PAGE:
Wednesday, November 12, 2008

Refried Stimulus

You know, it's just getting so ridiculous now that it's hard to see straight anymore. I tried to watch Paulson's news conference today, but man, he is a terrible communicator. And honestly, I don't think he's really any better at economics. Today he confirmed what I already knew - that the TARP is a total ruse and hoax. Sorry, Henry, but the "facts" haven't changed. Only the lies you all have told us have changed.

I understand that everyone who's "important" thinks that the US auto industry is vital and indispensable so that we cannot allow it to crumble. Fine. But isn't there a better way of helping it than to give even more money to a bunch of guys who have proven that they don't know how to manage it? I mean, good Lord, that's like telling a child with a mouth full of rotten teeth to just keep on eating all that candy they want. It just makes a vicious momma feel, well, really super-vicious. ;-)

I really wish that Obama or someone would hire me as an advisor and I could really straighten their asses out about some things. Or at least, I could dispense some long-overdue spankings to all those executives that haven't been properly disciplined. Yeah, appoint me to the Cabinet. Create a new position called Spanking Czar or Tsar or whatever it is. Or Secretary of Discipline. Oh, nevermind, that won't ever happen.

Anyway, we got our letter yesterday about the "Economic Stimulus" - it came this late because we had filed for an extension and just filed our income tax return in October. Well, I figure it's like a small refund of some of the thousands of dollars we've already paid in the last few years. I guess we'll use it for Christmas and do our part to "stimulate" the economy. Maybe everything will be real cheap since all the retailers are in trouble. We'll see.

Perhaps this taking advantage of desperately low prices sounds somewhat predatory or scavenger-like. Well, just look at nature and you'll find that it's a common adaptation to pick out the weakest to consume and to scavenge those that have fallen. I guess I'm a cruel socioeconomic darwinist to look at things this way. Fine. Whatever. But it seems to me that all those guys like Paulson and the other "experts" and "executives" have completely forgotten the laws of nature and the fact that oftentimes it's best to let the weak and non-adaptive things be consumed and/or scavenged by the stronger and healthier.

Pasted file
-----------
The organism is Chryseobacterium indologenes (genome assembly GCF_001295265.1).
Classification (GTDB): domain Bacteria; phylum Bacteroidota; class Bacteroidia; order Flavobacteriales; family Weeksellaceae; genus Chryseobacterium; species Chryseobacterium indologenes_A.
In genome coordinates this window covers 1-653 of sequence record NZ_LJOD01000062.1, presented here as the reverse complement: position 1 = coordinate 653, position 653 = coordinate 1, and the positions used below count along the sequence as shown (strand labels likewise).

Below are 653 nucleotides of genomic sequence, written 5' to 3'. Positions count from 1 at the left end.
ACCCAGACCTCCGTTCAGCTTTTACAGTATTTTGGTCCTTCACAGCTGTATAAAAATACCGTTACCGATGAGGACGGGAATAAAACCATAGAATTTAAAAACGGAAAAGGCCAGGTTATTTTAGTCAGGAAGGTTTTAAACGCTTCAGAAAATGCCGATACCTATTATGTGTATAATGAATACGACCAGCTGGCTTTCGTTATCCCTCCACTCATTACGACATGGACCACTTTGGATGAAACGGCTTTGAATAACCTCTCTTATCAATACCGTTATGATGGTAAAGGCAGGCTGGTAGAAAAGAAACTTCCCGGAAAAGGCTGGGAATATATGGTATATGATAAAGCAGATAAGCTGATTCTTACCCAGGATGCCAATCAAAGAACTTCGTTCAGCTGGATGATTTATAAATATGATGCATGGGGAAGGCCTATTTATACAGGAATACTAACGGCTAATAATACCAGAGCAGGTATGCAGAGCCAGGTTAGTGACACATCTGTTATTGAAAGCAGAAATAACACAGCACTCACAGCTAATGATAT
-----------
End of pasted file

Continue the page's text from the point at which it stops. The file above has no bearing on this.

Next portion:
Okay, what about compassion and humanity? Have I none? Of course I do. And I frankly do think that it is more compassionate and responsible to assure the future well-being of our society by allowing the failures to fail. How will we ever learn to improve if we don't ever let ourselves fail? It's just not natural to prevent failure and death of things that are incapable of living. To quote Mammy from Gone With the Wind, "It ain't fittin'... it ain't fittin'. It jes' ain't fittin'... It ain't fittin'!" Believe it or not, Mammy has always been a kind of vicious momma role model for me:

I couldn't find a video of the "it ain't fittin'" scene, but the one above shows some of the aftermath of the Civil War. The streets of Atlanta were full of predators and scavengers (some called "carpetbaggers") who rightly (and sometimes wrongly) rebuilt the city from its ruins - all without big government bailouts for the formerly rich slave-owners or any kind of "economic parity" programs for the poor whites who didn't even own slaves but still had to suffer through the War and its consequences. Of course, all of that ingenuity and resourcefulness truly is gone with the wind, and now all we are offered is some refried stimulus borrowed from our grandchildren.

You know, the pre-Civil War cotton industry was considered vital and indispensable too, just like the auto industry today. Well, history has a way of repeating itself, especially when the same mistakes are made over again. Who do you think really is holding us as slaves to their ways today? (one hint to one answer: their names are akin to the ones who won the Civil War)

1 comment:

tom trevor said...

You know Rea Ann, that Paulson is from Goldman Sachs. So were many people in the Clinton administration. The guy Paulson appointed to oversee the bailout was also form Goldman Sachs.

I am not sure anyone from that firm has any idea what they are doing. Why should we trust these unelected people with $1 trillion